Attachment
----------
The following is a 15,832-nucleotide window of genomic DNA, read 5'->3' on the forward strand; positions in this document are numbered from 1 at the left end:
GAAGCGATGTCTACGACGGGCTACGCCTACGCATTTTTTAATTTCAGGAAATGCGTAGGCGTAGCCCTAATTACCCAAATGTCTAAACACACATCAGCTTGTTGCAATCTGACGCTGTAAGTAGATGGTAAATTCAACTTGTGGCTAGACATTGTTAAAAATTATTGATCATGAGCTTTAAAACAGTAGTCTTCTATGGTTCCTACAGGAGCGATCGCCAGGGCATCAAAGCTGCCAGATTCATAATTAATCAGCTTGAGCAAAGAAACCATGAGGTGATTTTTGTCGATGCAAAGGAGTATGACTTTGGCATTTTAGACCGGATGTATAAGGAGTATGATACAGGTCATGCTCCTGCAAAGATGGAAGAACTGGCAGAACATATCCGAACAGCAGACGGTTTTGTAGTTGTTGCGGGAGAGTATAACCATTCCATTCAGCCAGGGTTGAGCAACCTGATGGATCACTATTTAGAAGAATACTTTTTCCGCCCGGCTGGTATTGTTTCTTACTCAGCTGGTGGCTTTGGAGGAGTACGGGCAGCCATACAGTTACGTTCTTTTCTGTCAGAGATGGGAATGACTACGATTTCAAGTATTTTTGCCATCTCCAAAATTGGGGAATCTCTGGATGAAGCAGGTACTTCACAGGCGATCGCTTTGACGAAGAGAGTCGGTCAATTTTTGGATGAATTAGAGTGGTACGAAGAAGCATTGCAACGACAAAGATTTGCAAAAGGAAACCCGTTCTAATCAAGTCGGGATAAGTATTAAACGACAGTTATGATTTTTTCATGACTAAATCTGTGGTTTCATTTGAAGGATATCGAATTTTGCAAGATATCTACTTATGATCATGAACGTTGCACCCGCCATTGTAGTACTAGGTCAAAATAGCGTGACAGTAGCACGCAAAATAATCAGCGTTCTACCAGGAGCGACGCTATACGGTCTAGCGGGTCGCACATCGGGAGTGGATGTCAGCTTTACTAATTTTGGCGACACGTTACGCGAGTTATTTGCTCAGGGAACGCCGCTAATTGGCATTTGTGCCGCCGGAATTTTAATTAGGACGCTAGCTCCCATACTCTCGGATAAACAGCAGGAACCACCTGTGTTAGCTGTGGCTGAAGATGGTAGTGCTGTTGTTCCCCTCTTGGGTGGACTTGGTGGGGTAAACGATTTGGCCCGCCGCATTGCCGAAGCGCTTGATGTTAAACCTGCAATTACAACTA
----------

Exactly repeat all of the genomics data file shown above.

The following is a 15,832-nucleotide window of genomic DNA, read 5'->3' on the forward strand; positions in this document are numbered from 1 at the left end:
GAAGCGATGTCTACGACGGGCTACGCCTACGCATTTTTTAATTTCAGGAAATGCGTAGGCGTAGCCCTAATTACCCAAATGTCTAAACACACATCAGCTTGTTGCAATCTGACGCTGTAAGTAGATGGTAAATTCAACTTGTGGCTAGACATTGTTAAAAATTATTGATCATGAGCTTTAAAACAGTAGTCTTCTATGGTTCCTACAGGAGCGATCGCCAGGGCATCAAAGCTGCCAGATTCATAATTAATCAGCTTGAGCAAAGAAACCATGAGGTGATTTTTGTCGATGCAAAGGAGTATGACTTTGGCATTTTAGACCGGATGTATAAGGAGTATGATACAGGTCATGCTCCTGCAAAGATGGAAGAACTGGCAGAACATATCCGAACAGCAGACGGTTTTGTAGTTGTTGCGGGAGAGTATAACCATTCCATTCAGCCAGGGTTGAGCAACCTGATGGATCACTATTTAGAAGAATACTTTTTCCGCCCGGCTGGTATTGTTTCTTACTCAGCTGGTGGCTTTGGAGGAGTACGGGCAGCCATACAGTTACGTTCTTTTCTGTCAGAGATGGGAATGACTACGATTTCAAGTATTTTTGCCATCTCCAAAATTGGGGAATCTCTGGATGAAGCAGGTACTTCACAGGCGATCGCTTTGACGAAGAGAGTCGGTCAATTTTTGGATGAATTAGAGTGGTACGAAGAAGCATTGCAACGACAAAGATTTGCAAAAGGAAACCCGTTCTAATCAAGTCGGGATAAGTATTAAACGACAGTTATGATTTTTTCATGACTAAATCTGTGGTTTCATTTGAAGGATATCGAATTTTGCAAGATATCTACTTATGATCATGAACGTTGCACCCGCCATTGTAGTACTAGGTCAAAATAGCGTGACAGTAGCACGCAAAATAATCAGCGTTCTACCAGGAGCGACGCTATACGGTCTAGCGGGTCGCACATCGGGAGTGGATGTCAGCTTTACTAATTTTGGCGACACGTTACGCGAGTTATTTGCTCAGGGAACGCCGCTAATTGGCATTTGTGCCGCCGGAATTTTAATTAGGACGCTAGCTCCCATACTCTCGGATAAACAGCAGGAACCACCTGTGTTAGCTGTGGCTGAAGATGGTAGTGCTGTTGTTCCCCTCTTGGGTGGACTTGGTGGGGTAAACGATTTGGCCCGCCGCATTGCCGAAGCGCTTGATGTTAAACCTGCAATTACAACTA